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Atlanta Campaign
Sherman leaves his lifeline
Kingston to Atlanta
About North Georgia

Heading south from Kingston

East of Kingston, Georgia, General William Tecumseh Sherman saw the Allatoona Mountains. As a young officer he had marveled at Allatoona Pass through these mountains (Hike it) while riding from Marietta to Cartersville to visit the Tumlin Indian Mounds (now Etowah Indian Mounds.

Sherman realized the pass could be easily defended, the high ridge on either side of the railroad tracks would be expensive to take. Instead, the Union commander decided to move south, into the rugged hills of present-day Paulding County.

Dallas, Georgia was a small farming community, and although no railroad serviced the community, the crossroads offered many strategic possibilities to threaten Johnston's position. While the move from Chattanooga, Tennnessee to Kingston took 12 days, as Sherman crossed "The Rubicon of Georgia" (his somewhat egotistical name for Georgia's Etowah River), his advance slowed to a crawl.

Johnston, who disappeared into the Allatoona Mountains with his entire army quickly discovered Sherman's movement and extended his line west along an arc of ridges that stretch from Kennasaw Mountain to Dallas. Sherman's XX Corps, under the command of Joseph Hooker, ran headlong into Hood's Corps at New Hope Church during a driving rainstorm. Hood's men stubbornly held their ground. Sherman decided to flank the Hood's Corps to the east with an attack near a small farm settlement (now Picketts Mill State Park)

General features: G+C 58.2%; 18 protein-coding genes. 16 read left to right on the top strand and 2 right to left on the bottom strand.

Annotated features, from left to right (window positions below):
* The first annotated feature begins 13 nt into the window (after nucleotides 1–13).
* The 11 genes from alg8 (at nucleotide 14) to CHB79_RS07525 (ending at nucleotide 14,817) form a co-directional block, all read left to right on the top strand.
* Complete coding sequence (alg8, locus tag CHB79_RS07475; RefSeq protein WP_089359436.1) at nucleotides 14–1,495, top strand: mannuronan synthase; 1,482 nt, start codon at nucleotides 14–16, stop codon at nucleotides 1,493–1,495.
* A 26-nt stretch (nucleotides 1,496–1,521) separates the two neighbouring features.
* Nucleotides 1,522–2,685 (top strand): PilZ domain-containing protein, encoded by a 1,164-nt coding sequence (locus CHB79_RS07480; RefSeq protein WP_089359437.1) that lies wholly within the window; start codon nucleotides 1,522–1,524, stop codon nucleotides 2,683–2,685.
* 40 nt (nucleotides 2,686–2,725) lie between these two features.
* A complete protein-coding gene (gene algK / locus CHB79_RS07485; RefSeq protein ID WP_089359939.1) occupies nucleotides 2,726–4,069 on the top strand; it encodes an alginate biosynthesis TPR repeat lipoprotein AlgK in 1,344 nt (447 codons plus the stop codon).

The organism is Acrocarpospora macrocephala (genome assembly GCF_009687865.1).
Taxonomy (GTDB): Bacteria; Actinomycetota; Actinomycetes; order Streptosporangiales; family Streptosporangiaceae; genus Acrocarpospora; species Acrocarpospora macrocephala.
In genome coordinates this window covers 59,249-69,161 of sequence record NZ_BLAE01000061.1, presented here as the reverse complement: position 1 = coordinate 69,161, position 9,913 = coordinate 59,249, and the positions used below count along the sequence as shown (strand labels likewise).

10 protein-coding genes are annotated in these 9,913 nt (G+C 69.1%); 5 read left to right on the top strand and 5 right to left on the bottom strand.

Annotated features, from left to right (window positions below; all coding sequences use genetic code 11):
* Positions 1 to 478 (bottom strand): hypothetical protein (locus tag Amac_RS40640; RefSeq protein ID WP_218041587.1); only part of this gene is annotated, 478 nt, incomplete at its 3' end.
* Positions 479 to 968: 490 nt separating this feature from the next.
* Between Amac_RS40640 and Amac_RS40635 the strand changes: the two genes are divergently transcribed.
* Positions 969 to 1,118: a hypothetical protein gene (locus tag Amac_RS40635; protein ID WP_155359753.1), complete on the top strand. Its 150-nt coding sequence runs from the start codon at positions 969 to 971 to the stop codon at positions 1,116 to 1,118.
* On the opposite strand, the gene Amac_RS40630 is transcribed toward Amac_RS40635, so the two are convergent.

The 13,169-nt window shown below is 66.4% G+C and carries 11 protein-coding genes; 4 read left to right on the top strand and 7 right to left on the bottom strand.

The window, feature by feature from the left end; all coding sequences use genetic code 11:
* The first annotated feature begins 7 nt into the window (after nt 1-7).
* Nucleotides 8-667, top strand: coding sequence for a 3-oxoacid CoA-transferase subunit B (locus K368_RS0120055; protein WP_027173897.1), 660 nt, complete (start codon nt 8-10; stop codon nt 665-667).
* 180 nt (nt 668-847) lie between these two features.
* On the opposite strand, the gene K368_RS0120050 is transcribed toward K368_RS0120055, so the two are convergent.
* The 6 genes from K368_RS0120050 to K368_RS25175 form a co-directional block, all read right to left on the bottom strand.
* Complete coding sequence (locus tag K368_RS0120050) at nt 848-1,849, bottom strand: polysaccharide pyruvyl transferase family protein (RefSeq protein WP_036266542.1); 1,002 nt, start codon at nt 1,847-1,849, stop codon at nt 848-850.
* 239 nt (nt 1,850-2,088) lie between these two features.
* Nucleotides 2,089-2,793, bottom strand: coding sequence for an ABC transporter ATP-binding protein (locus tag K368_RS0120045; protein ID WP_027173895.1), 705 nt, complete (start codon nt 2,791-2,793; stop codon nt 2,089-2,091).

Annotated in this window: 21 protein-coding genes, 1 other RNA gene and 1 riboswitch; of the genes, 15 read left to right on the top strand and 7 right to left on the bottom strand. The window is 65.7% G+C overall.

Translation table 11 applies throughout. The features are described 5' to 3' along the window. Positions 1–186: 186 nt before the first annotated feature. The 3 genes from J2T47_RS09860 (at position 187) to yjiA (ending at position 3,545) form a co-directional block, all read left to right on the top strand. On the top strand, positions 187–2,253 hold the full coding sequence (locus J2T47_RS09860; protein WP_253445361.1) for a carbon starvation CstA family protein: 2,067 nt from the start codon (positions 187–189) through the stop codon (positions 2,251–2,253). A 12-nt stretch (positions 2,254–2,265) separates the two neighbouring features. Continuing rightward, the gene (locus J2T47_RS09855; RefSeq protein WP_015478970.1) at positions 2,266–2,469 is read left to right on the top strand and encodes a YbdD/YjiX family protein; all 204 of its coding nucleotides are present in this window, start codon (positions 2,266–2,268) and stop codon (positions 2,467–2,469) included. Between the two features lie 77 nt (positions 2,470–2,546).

George Thomas and Oliver Otis Howard scouted the Rebel line and decided to strike the eastern end of Rebel line on May 27th, 1864. The Battle of Pickett's Mill began in the late afternoon and continued to well after dark. Unknown to Sherman, Howard came up against Patrick Cleburne, the tough Arkansasian who had held off Sherman himself during the fighting at Missionary Ridge. Cleburne repulsed the Federal attack.

Sherman was in desperate need of a railroad to feed his men. In the middle of "a hell hole," with his supply lines extended and vulnerable and facing stiffening Rebel resistance, Sherman ordered his men east. Each mile the Union Army moved east reduced the supply line to the railroad.

Realizing the movement, Johnston ordered Hardee to advance in force on a reconnaissance at the western end of Sherman's line. Heavy Confederate losses resulted from the Battle of Dallas. As Sherman moved east from Dallas to the Western and Atlantic Railroad, General George Stoneman captured Allatoona Pass on June 1.

The Atlanta Campaign
Opening Curtain
Sherman leaves his lifeline
A Formidable Foe
The battles for Atlanta
Atlanta Campaign Chronology


Georgia History
Articles about North Georgia history and the state in general. This section is currently being developed. For more information on Georgia History, please see The Civil War in Georgia
The Civil War in Georgia
Beginning with the Great Locomotive Chase and the battle of Chickamauga, to the Atlanta Campaign and the March to the Sea

Article Links
A Formidable Foe
Allatoona Pass
Atlanta Campaign Chronology
Battle of Dallas
Battle of Pickett's Mill
Chattanooga, Tennnessee
Etowah Indian Mounds
Hike it
Joseph Hooker
Kennasaw Mountain
Missionary Ridge
Opening Curtain
Patrick Cleburne
Paulding County
Picketts Mill State Park
The Atlanta Campaign
The battles for Atlanta
Western and Atlantic Railroad
William Tecumseh Sherman

About North Georgia
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